Site for the construction of the institute, at today’s Wawelska street was donated by the University of Warsaw. When digging of the foundations started, the place was extremity of the city. Yet 10 years later the building was virtually void. It was only in the 30s that next door at Pasteur Street buildings of the Faculty of Chemistry began to grow. For a new building was established on the other side of Wawelska street, in Cologne of Lubecki. At the turn of the 20s and 30s of the last century to become one of the trendiest and most photographed new districts of Warsaw.

Germans demand radium

“When the occupation began, Germans learned about the radium and wanted to commandeer it. Doctors gave then false preparations while the originals were put into the cage hidden in the wall. Germans did not believe that they received a real radium and the situation became very dangerous. Dr. Franciszek Lukaszyk exported the councils to his private cottage house. He brought it back after the war, but it costed him his life. He died as a result of irradiation.

One of the radium preparations however remained hidden in walls. It even managed to survive fire in the building. Years after that it was still puzzling that the light-sensitive tapes wore by the staff, darkened all the time. Nobody knew why that happened. During washing of the walls in 1999 the hidden sleeve with radium was found.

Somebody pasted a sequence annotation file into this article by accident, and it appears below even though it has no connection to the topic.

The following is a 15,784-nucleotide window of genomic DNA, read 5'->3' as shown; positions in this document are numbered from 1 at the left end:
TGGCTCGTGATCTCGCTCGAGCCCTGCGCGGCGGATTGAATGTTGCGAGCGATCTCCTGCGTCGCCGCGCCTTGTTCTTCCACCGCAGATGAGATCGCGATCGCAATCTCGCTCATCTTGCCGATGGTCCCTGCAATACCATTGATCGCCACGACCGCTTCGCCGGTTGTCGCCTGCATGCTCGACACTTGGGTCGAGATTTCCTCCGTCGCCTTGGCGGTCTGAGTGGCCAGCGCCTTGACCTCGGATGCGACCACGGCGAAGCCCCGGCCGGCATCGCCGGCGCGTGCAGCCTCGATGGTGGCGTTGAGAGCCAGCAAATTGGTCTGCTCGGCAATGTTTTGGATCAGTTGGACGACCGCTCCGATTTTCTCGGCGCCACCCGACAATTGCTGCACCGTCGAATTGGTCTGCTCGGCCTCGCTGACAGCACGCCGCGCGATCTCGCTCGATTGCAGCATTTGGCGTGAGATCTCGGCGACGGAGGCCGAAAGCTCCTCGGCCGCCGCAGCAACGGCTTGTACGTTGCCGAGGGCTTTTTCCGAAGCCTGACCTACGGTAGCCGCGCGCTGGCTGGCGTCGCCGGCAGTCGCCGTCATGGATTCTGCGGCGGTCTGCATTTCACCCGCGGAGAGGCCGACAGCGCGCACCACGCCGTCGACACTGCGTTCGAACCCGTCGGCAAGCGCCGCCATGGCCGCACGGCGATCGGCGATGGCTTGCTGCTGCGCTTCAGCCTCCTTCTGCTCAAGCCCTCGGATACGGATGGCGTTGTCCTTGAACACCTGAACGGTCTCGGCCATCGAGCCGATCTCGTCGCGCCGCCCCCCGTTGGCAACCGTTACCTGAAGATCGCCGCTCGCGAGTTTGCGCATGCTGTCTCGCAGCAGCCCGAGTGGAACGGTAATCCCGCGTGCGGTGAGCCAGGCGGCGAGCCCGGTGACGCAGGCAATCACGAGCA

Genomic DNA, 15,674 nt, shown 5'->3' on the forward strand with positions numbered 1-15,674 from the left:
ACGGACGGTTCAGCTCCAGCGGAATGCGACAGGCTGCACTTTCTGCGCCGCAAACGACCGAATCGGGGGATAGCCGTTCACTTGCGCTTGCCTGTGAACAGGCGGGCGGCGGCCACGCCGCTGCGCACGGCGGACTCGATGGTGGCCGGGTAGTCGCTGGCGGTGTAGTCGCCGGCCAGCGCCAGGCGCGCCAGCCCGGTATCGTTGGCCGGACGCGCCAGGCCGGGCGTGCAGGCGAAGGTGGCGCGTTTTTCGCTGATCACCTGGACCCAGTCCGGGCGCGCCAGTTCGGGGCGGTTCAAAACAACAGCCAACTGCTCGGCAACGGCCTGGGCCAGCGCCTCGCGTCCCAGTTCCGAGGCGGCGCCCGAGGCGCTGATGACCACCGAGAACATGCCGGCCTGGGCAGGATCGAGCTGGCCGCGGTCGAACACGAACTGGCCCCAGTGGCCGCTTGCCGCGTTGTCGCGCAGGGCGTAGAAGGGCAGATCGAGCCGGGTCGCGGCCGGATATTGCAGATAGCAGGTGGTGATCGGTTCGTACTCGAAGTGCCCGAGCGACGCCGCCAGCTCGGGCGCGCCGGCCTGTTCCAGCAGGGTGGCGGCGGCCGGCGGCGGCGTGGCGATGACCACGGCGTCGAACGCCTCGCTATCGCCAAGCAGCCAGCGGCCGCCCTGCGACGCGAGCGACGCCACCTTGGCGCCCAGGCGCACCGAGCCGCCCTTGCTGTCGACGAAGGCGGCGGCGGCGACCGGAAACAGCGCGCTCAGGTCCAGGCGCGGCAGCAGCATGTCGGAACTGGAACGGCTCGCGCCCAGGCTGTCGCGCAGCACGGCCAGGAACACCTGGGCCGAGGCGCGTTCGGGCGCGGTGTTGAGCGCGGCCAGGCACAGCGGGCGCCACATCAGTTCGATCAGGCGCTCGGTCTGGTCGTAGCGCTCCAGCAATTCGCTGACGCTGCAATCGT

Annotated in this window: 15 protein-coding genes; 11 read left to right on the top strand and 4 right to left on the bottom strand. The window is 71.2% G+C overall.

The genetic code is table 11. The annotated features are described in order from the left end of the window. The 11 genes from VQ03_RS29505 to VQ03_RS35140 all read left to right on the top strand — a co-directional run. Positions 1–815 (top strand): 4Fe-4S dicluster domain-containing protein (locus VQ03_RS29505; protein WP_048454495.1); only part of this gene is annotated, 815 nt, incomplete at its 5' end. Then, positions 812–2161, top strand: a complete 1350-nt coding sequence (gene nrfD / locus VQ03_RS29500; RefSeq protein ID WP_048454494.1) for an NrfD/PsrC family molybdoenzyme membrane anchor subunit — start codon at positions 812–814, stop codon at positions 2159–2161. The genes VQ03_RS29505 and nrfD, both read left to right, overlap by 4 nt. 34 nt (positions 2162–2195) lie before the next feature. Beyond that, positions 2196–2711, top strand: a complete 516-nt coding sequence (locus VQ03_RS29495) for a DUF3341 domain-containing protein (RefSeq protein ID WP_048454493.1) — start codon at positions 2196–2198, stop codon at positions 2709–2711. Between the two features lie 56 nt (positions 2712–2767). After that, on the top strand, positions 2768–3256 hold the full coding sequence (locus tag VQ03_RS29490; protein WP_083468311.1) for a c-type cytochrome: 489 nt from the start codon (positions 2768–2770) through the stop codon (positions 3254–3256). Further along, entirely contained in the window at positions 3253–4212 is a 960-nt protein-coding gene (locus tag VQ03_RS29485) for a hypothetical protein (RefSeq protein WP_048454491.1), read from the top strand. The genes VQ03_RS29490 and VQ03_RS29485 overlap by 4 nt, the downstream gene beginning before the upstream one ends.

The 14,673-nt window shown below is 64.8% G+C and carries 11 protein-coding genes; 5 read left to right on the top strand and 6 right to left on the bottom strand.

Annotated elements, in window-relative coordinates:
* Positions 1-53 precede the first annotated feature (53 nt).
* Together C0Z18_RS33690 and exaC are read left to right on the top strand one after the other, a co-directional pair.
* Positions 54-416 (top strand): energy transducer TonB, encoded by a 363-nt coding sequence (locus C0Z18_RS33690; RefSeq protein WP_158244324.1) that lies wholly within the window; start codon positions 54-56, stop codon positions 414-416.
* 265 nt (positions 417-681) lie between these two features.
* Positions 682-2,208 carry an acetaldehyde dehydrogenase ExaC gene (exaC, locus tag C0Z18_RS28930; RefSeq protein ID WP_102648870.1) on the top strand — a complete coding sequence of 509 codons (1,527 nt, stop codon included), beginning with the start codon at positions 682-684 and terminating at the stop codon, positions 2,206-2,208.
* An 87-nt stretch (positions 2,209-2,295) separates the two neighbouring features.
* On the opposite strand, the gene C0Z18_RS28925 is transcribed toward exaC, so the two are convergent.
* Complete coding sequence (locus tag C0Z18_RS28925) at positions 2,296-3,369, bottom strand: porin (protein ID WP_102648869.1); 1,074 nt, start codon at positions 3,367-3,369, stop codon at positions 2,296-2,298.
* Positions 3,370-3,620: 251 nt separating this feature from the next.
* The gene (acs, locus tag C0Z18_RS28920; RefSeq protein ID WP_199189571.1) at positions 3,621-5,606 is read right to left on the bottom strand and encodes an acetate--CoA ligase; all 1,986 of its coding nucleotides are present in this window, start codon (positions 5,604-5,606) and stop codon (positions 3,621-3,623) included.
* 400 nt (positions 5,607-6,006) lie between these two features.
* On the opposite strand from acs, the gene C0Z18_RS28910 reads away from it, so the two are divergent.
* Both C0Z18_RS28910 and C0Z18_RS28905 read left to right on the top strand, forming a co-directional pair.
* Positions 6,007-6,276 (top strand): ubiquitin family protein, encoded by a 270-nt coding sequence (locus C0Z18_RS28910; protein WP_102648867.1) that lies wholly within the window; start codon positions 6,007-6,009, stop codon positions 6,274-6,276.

In the early days of Warsaw Uprising RONA soldiers (unit created by Germans and composed of Slavic Red Army prisoners) stormed the building of the institute. They murdered the wounded and bedridden patients. They returned again between 9th and 10th of August. They pulled the staff and patients out of the building and killed those in the worst condition. 50 others they took to the transit camp at Grojecka street. Many of those were shot there. In total about 90 people were killed.

The hospital was set on fire. During that most of collected memorabilia of the Maria Sklodowska-Curie and her sister Bronislawa Dluska was destroyed.

A gram of radium given by Sklodowska-Curie was disposed off in the 50’s of last century, when the method of treating patients with irradiation was put to en end.

Maria

Albert Einstein said about maria Sklodowska-Curie that she was the only science person unspoiled by fame. Despite her vast knowledge Maria remained humble and hardworking person. Her strength of will and an open mind led her to the French Sorbonne, where she was the first female professor. As the first woman she was also buried in the Pantheon. She was also the only woman who received the Nobel Prize twice – in 1903 in Physics with her husband and Henri Becquerel for their research on the phenomenon of radioactivity, the second time in 1911 – already by her own – in chemistry for isolating pure radium. And to date she was the only scientist that received the Nobel Prize in two different fields of natural sciences.